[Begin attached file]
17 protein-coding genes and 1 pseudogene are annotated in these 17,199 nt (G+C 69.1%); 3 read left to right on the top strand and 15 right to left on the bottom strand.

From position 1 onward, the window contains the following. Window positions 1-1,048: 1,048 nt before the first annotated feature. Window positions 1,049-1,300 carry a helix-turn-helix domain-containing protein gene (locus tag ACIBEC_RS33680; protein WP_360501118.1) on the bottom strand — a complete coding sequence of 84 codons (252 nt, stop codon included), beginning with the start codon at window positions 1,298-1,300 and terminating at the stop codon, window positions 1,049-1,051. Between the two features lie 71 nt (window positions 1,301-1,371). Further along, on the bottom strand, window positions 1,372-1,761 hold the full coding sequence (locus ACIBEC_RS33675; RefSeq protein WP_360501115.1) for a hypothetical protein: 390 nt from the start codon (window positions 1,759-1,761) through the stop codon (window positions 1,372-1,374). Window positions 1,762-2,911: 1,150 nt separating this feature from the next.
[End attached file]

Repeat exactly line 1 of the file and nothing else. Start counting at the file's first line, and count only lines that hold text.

17 protein-coding genes and 1 pseudogene are annotated in these 17,199 nt (G+C 69.1%); 3 read left to right on the top strand and 15 right to left on the bottom strand.